One of the few facts we’ve learned for certain from the international search and rescue mission for Malaysia Airlines Flight 370 is that the South China Sea is very, very polluted.
The disappearance is, above all else, a human tragedy for the families of the passengers and crew, and the state of the sea should in no way distract from the efforts to find them. Nonetheless, the ecological tragedy will have a profound impact on the South China Sea — and the more than 1 billion people living in its coastal areas — in coming decades.
On Saturday, hours after the first news of the plane’s disappearance, the Vietnamese navy reported finding 6 mile (9.7 kilometers) and 9 mile oil slicks (reports about the size vary), raising hopes. On Monday, lab tests revealed that they were diesel fuel characteristic of the ships that ply, and pollute, the South China Sea. In the days since, fishermen and rescue workers have found life rafts, life jackets, a jet’s door and plastic oil barrels each initially suspected as originating from Flight 370, vetted in the news media, and then — perhaps literally — tossed overboard as trash.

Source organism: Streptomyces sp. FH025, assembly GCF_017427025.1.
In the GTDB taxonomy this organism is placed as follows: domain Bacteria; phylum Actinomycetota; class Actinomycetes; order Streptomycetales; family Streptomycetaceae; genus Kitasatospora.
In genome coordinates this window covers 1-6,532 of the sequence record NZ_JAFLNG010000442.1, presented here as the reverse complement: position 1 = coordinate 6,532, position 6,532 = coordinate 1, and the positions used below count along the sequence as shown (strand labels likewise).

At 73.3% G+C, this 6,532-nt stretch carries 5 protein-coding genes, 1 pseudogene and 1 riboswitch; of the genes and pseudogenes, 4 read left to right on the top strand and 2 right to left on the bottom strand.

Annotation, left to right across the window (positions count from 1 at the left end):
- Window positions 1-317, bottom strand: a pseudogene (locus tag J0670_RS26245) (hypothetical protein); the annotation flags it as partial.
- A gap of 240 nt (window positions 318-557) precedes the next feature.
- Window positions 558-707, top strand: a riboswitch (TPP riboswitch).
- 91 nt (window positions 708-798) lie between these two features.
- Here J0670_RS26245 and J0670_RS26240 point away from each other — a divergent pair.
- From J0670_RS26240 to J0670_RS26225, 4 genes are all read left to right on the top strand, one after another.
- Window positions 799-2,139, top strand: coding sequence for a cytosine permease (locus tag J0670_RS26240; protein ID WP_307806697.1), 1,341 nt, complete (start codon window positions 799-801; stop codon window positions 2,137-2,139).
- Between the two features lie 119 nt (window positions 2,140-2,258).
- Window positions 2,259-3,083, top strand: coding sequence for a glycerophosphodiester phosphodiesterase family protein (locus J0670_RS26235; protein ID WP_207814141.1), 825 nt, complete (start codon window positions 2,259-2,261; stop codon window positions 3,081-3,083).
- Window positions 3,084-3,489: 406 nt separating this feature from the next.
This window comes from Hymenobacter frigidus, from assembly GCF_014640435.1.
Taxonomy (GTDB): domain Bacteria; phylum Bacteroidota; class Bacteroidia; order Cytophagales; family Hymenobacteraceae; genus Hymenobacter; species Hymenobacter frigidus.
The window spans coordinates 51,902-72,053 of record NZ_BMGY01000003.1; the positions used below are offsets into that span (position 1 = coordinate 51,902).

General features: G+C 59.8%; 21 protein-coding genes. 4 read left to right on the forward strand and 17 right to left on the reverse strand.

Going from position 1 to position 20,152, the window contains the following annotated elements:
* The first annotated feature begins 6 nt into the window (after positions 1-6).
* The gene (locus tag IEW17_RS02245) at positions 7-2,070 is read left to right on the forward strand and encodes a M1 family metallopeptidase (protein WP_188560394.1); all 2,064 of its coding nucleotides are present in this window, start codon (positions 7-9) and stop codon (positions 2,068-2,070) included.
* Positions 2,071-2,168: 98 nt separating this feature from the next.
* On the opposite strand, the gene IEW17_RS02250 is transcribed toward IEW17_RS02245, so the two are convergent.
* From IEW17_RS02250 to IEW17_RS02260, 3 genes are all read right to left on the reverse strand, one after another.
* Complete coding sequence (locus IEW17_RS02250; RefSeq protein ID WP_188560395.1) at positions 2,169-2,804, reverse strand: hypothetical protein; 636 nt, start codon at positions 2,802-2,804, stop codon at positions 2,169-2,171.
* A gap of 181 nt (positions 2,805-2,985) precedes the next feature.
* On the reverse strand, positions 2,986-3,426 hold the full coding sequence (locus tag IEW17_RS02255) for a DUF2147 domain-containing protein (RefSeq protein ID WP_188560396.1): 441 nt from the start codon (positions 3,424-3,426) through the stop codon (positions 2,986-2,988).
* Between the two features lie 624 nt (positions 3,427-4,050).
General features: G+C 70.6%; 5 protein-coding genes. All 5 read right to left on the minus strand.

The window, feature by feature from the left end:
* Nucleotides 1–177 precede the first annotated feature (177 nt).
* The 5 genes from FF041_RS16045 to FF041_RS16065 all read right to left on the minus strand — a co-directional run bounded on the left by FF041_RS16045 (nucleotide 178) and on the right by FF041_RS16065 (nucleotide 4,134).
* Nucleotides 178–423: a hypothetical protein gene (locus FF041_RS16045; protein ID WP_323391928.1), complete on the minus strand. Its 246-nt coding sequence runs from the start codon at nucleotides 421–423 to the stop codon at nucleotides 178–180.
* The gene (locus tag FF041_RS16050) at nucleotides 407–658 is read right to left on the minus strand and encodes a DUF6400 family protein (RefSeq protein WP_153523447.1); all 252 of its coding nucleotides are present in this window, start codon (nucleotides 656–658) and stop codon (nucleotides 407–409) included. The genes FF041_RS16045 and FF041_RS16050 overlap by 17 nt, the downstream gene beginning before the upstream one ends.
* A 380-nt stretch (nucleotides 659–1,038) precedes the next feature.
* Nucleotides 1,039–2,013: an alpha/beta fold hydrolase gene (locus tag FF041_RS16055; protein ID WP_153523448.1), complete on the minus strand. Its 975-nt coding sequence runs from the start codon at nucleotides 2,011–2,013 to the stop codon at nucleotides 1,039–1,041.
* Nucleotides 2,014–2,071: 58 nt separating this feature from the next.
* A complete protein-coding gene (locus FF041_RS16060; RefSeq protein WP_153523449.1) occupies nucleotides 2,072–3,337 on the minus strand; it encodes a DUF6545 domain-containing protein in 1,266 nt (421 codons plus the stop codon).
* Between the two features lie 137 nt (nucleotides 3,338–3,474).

Where’s it all coming from? Data on the pollution in the South China Sea region is scarce, due to the large number of countries involved and the illicit nature of polluting. What data exists isn’t reassuring.
In 2012, the Chinese government reported that 72 Chinese rivers dumped 17 million tons of pollution into Chinese seas (counting the South China Sea, which China very much claims as its own), including 93,000 tons of oil. That may sound like a lot of oil, but a 2012 study by a consortium of Chinese and European researchers used satellite imagery to determine that land-based discharges and runoff accounted for only 36 percent of the oil in China’s seas.
At 45 percent, the bigger contribution was from transportation. This isn’t much of a surprise. According to the U.S. Energy Information Administration, roughly one-third of all seaborne oil and more than half of the global natural gas trade passed through the South China Sea. Those tankers weave among some of the heaviest container traffic in the world, and all of those ships carry oil that leaks by accident or on purpose, leaving miles-long slicks that can be seen on satellite images but are mostly ignored except when somebody — such as a search and rescue team — is looking for something.